Suir things – An Irishman’s Diary about Frederick Roberts and his famous Waterford family
Soldiers and painters
Field Marshal Frederick Roberts
When Frederick Roberts was a young man, his father didn’t want to hear of him pursuing a military career. Despite being a general himself, Roberts snr wrote: “If Freddy is clever, I hope he will not think of the army.” And as an exhibition opening in Waterford next week shows, Freddy was not short of options.
The family had already distinguished itself in two other professions beginning with the letter “A”. Georgian Waterford owed much of its appearance to an architect grandfather of the general, “Honest” John Roberts. And among John’s children was the artist Thomas Roberts, considered the finest Irish landscape painter of the 18th century, despite dying at 29. But not only did young Freddy think of the army, he thought of little else during a long life in which he earned most of the honours a British soldier of his era could. Mind you, his career might have ended early had the musket of an Indian mutineer in 1858 not jammed when fired at him.
Instead, it was the musketman who died, and Roberts who won a Victoria Cross for retrieving a standard from the soldier, and other acts of gallantry. He went on to distinguish himself in the Afghan and Boer Wars too, and climbed the ranks to be appointed first the head of the forces in Ireland and then commander in chief of the entire British army.
Along the way, he became revered as “Little Bobs” (he was five feet four). And among his many admirers was Rudyard Kipling, with whom in the early years of the 20th century he shared an obsession about the growing military threat of the Germans – or “the Hun”, as Kipling called them.
Indeed it was through Roberts’s influence, as mentioned here last week, that Kipling secured an officership for his short-sighted son John, who went on to fight and die with the Irish Guards.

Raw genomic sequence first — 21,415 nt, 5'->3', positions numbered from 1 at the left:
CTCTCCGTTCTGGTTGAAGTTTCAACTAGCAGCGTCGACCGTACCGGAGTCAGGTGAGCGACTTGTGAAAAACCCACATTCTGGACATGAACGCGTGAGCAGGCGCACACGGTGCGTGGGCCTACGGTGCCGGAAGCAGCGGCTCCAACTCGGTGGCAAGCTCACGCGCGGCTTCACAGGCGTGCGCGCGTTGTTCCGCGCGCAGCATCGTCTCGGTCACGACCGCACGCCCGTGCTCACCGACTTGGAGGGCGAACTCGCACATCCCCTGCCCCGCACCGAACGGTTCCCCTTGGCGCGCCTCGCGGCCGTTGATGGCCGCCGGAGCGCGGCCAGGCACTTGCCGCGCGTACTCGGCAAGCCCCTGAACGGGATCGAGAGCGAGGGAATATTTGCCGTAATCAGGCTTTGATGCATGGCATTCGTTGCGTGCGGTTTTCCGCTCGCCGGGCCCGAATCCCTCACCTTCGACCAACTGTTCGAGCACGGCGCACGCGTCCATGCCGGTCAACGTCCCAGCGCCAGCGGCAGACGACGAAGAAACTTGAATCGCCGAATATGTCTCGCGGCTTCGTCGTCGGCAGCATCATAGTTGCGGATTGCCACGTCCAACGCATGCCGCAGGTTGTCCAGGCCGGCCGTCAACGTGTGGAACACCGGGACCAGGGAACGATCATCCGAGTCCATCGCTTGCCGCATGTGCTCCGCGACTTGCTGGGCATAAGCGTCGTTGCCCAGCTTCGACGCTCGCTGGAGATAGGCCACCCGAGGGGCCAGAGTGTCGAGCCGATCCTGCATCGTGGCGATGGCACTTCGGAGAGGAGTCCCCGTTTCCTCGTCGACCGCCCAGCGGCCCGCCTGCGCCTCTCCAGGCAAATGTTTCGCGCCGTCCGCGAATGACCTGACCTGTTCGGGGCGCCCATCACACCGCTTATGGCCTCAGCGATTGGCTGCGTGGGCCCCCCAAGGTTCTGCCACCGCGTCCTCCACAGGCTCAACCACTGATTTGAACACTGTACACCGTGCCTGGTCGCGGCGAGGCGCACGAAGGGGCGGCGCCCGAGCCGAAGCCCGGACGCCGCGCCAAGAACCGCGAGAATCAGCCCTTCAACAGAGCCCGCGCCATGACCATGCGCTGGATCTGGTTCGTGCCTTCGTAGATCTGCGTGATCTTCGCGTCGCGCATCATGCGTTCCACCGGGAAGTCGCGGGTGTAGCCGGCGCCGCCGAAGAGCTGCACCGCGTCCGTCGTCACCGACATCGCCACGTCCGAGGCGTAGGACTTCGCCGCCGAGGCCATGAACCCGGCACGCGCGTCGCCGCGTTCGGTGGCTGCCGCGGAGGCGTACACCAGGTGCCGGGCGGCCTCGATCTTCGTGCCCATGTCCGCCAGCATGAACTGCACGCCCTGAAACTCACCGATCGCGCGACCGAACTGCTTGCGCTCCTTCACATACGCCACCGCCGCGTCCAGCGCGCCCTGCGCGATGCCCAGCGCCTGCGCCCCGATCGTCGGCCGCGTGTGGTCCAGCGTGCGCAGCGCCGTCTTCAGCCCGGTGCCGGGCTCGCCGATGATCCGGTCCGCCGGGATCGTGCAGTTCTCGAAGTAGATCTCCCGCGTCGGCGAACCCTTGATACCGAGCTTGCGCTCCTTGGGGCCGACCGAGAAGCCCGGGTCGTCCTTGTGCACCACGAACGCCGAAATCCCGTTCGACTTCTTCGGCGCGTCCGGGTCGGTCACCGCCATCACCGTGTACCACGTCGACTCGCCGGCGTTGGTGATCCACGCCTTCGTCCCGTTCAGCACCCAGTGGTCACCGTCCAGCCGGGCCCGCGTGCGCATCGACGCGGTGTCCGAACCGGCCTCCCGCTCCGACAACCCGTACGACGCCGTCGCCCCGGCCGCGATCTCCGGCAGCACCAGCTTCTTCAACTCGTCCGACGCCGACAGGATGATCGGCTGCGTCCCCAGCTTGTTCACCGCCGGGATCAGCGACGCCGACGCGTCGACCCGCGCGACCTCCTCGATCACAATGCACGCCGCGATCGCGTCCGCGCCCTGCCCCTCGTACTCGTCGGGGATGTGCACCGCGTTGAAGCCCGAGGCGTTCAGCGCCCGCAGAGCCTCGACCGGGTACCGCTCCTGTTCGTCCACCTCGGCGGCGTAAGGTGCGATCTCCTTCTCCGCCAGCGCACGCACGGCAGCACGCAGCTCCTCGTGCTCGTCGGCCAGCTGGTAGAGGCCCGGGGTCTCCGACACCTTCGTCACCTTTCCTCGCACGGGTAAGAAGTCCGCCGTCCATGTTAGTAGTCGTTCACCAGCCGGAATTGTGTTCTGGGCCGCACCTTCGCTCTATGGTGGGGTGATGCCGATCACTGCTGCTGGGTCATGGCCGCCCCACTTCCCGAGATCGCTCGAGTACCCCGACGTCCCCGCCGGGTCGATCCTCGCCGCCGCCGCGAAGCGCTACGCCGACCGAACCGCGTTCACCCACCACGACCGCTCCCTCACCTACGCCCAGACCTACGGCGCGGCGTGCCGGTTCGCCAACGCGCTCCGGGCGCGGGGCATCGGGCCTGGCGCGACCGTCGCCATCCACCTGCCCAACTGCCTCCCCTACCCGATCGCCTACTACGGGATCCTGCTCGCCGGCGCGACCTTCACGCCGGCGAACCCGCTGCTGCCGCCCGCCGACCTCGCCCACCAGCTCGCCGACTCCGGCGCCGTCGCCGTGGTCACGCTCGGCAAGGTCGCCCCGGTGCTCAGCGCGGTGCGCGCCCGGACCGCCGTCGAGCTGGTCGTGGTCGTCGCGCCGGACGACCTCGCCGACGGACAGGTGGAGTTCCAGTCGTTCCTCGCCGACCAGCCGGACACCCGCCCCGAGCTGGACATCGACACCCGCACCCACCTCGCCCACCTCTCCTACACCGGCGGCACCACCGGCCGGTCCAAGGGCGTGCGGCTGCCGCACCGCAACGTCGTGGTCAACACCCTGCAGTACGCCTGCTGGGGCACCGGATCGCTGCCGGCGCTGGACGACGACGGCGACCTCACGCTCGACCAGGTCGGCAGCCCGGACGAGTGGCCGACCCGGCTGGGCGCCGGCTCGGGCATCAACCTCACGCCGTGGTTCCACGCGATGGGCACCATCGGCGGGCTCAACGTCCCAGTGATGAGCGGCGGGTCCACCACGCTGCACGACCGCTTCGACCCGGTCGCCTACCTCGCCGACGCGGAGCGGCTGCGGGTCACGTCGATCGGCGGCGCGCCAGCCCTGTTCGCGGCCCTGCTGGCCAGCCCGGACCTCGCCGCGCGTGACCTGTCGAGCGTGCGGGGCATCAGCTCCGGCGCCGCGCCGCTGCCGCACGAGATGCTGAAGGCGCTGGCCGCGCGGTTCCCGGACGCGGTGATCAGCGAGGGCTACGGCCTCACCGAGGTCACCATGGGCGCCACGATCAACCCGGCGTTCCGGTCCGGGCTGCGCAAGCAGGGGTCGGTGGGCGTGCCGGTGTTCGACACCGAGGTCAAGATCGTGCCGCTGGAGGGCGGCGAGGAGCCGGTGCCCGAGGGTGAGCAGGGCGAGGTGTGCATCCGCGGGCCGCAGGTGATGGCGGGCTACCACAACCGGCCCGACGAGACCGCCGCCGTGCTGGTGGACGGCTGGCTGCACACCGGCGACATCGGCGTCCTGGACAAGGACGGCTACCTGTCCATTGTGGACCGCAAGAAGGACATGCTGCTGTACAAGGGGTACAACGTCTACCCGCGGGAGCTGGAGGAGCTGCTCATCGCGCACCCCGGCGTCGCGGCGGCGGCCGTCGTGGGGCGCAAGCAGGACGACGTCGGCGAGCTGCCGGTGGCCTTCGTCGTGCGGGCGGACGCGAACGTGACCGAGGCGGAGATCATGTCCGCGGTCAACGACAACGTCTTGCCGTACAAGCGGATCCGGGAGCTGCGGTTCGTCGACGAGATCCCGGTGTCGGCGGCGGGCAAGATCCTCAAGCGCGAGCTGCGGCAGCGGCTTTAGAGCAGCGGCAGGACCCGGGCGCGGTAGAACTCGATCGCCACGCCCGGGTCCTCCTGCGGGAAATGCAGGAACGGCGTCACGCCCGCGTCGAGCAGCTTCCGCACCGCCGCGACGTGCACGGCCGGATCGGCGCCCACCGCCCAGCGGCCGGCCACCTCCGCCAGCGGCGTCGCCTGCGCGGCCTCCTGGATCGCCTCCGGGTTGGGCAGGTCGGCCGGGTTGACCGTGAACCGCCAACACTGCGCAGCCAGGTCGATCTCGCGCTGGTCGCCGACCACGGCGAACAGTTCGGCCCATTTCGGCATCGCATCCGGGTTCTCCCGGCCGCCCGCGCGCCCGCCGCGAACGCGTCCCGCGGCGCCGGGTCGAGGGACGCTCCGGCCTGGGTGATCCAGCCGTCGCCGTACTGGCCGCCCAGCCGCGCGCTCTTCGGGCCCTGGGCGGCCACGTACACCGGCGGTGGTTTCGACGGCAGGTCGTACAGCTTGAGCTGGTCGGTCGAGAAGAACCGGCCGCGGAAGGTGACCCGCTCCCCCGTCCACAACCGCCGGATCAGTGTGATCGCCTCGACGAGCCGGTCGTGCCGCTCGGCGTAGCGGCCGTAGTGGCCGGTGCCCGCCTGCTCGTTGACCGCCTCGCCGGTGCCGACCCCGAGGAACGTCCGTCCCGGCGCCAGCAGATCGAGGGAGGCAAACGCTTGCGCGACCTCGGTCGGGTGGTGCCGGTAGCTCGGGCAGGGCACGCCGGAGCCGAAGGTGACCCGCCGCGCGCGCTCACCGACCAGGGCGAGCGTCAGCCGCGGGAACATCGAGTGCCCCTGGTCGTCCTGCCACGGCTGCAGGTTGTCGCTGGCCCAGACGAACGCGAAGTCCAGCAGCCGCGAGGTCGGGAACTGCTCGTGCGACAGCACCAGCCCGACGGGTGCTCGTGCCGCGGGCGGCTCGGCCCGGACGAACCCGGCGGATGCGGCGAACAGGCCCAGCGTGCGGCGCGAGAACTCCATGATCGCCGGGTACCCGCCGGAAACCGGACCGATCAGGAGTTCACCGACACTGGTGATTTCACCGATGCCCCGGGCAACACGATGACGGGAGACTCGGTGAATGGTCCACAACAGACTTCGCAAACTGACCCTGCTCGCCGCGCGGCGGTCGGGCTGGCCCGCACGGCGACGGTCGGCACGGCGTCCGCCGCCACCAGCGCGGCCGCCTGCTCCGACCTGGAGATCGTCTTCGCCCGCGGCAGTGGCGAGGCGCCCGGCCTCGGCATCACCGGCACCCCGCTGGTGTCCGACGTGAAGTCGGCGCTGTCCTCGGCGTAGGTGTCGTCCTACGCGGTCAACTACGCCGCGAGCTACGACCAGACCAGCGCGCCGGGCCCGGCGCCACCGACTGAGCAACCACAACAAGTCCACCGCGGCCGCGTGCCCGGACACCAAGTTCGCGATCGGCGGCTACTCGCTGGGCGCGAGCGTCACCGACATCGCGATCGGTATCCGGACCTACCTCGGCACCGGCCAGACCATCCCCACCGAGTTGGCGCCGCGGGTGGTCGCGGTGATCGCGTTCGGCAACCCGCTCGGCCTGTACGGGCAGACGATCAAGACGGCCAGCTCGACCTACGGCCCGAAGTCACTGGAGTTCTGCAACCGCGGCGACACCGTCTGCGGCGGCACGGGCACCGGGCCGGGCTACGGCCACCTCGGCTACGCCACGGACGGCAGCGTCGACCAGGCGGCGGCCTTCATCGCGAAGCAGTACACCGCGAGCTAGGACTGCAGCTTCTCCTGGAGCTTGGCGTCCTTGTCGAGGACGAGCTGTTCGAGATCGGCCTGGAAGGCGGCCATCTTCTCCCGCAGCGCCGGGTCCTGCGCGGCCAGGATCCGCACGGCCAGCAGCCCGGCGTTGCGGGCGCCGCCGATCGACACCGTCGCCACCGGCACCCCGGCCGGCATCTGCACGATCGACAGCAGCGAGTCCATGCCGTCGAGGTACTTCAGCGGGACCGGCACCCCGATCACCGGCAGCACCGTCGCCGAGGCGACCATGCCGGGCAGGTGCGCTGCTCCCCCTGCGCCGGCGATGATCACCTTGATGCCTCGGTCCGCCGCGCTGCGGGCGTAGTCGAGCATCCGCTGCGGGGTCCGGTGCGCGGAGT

It is to the same influence, used to contrastingly benign effect, that Dublin owes one of its more eccentric military graves. When his horse died at the Royal Hospital Kilmainham in 1899, Roberts decided it should have a burial place befitting an old four-legged soldier, who had accompanied him throughout the Afghan campaigns.
So he arranged for the stallion to be buried in the RHK’s walled garden, complete with a poem expressing hope that the pair would be reunited in heaven.
The grave is in the middle of the garden, where it could be seen from the master’s quarters (as army chief in Ireland, Roberts automatically became RHK master as well). And whether master and horse have since been reunited I don’t know but, ominously, the grave and headstone have been separated, during the renovations involved in the military hospital’s reinvention as Irish Museum of Modern Art.
Lord Roberts, as he was by then, lived to see the Irish Home Rule Bill passed, a prospect he regarded with horror. He was implicated in the Curragh Mutiny of 1914. Then the war he and Kipling had long warned of intervened. And so Roberts ended his life on familiar ground, donning army uniform yet again and, if not fighting for the empire, supporting the effort.
One of his last initiatives was to appeal to Irish public to lend their “field glasses” to officers at the front. In a thank you letter to this newspaper in October 1914, he announced that more than 14,000 pairs had been collected, with their owners’ names and addresses carefully indexed. The recipients, he added, had been asked “if possible, to return them after the war”.
A few weeks later, after visiting troops in France, the old soldier caught pneumonia and died. He is therefore officially included in the 58 Irish Guards from Waterford (via India in his case) who fell in the conflict, and who will be honoured at a related event in the city this weekend.
As for the exhibition, it features 300 years of the Roberts family – “architects, artists, and army men” – and opens at the Bishop’s Palace from Monday. But if you can’t get to Waterford for that, you could always consider an alternative show – “El Lissitzky: The Artist and the State” – which is ongoing at the aforementioned Irish Museum of Modern Art.
That one features the work of a Russian avant garde artist who supported the Bolshevik revolution with propaganda. It also considers the cultural activism of Irish nationalist figures of the revolutionary period, including Alice Milligan and Maud Gonne. And it runs at the old RHK until October 18th, accompanied by the faint backing noises of a former hospital master spinning in his grave.